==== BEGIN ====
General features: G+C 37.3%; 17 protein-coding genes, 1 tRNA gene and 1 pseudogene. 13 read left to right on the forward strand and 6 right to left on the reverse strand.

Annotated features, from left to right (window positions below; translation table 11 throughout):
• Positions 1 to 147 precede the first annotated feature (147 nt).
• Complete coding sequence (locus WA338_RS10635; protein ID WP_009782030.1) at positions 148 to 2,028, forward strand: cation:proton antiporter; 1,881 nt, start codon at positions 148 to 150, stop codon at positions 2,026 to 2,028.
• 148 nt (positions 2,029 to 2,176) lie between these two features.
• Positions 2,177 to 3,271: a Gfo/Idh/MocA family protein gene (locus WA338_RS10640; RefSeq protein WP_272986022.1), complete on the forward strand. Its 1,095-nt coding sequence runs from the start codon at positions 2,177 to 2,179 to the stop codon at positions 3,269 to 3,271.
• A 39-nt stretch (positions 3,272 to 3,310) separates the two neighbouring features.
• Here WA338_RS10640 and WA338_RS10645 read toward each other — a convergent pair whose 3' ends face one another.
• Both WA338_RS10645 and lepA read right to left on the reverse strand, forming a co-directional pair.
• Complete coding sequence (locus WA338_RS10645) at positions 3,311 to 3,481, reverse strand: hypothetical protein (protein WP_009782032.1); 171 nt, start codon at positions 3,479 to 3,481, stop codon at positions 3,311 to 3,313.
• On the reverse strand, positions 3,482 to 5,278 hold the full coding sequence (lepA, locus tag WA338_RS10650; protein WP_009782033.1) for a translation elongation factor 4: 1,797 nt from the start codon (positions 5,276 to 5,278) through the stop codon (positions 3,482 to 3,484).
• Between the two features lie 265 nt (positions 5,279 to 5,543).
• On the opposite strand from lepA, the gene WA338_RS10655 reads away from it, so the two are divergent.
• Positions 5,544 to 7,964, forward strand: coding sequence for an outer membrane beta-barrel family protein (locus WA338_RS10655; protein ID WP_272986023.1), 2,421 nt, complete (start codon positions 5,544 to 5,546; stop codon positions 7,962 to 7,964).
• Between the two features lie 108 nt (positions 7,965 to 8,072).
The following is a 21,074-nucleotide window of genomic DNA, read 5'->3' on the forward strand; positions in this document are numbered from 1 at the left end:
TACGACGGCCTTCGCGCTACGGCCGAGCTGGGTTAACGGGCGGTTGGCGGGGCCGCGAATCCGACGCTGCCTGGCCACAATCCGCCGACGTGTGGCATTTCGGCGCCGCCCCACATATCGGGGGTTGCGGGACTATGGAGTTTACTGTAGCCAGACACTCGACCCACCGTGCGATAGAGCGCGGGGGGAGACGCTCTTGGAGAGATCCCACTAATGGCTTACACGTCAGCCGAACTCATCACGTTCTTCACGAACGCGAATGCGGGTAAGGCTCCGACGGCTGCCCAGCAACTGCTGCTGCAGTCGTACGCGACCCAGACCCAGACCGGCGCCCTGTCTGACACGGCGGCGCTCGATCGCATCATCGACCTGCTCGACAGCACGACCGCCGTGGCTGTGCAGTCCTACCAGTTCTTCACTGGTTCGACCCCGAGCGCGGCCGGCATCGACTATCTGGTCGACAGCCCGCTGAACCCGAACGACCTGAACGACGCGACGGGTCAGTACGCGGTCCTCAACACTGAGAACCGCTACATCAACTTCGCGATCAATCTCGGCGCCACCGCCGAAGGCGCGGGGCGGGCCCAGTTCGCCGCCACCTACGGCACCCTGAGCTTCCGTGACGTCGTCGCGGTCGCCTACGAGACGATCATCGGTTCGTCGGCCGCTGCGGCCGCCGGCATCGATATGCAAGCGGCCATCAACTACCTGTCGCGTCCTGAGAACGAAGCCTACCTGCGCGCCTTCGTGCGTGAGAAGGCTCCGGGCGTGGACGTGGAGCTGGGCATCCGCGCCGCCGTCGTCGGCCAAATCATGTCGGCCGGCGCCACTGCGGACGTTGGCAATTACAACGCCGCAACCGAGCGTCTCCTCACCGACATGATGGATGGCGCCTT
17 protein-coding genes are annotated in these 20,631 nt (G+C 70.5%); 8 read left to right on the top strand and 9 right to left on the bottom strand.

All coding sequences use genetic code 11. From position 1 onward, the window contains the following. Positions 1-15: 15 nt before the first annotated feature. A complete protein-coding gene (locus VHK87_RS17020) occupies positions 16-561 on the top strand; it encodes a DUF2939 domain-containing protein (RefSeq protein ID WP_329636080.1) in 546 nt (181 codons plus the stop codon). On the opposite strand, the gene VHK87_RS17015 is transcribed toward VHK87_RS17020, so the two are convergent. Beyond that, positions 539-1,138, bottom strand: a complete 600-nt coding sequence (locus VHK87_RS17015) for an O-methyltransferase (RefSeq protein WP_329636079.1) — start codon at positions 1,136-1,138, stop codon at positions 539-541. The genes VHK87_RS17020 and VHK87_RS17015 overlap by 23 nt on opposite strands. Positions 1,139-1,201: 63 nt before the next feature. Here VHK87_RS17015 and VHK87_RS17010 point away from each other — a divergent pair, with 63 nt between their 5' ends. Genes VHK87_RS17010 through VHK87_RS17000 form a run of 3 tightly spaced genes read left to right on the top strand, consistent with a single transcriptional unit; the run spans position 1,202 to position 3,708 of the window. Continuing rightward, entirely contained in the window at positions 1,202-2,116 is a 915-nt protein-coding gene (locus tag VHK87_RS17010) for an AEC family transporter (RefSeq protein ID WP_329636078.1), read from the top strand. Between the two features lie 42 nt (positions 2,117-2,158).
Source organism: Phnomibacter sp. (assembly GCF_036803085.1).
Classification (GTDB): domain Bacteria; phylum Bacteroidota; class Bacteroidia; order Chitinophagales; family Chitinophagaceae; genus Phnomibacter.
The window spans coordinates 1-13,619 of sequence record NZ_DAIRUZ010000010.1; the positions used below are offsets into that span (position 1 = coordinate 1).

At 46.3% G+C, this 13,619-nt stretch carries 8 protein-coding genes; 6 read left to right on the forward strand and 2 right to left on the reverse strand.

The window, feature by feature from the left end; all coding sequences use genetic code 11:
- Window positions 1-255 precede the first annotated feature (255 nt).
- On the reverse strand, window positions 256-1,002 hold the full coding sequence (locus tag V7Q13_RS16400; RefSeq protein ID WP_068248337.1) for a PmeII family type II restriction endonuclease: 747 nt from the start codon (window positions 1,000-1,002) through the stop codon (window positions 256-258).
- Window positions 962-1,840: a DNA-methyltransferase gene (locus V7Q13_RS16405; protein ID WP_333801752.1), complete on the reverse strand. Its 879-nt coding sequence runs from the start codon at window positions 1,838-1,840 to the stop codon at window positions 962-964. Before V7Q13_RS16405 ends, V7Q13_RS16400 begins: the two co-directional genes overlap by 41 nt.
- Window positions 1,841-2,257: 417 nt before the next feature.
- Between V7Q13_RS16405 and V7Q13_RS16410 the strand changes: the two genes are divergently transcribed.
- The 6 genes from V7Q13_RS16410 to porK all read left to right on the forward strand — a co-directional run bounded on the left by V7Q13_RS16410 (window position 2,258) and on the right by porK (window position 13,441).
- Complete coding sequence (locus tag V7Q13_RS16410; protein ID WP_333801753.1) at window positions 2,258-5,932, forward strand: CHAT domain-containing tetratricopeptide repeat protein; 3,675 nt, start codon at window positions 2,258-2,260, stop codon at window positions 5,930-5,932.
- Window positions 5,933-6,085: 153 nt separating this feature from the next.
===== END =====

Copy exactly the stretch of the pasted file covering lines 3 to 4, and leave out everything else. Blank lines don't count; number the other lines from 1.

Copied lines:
• Positions 1 to 147 precede the first annotated feature (147 nt).
• Complete coding sequence (locus WA338_RS10635; protein ID WP_009782030.1) at positions 148 to 2,028, forward strand: cation:proton antiporter; 1,881 nt, start codon at positions 148 to 150, stop codon at positions 2,026 to 2,028.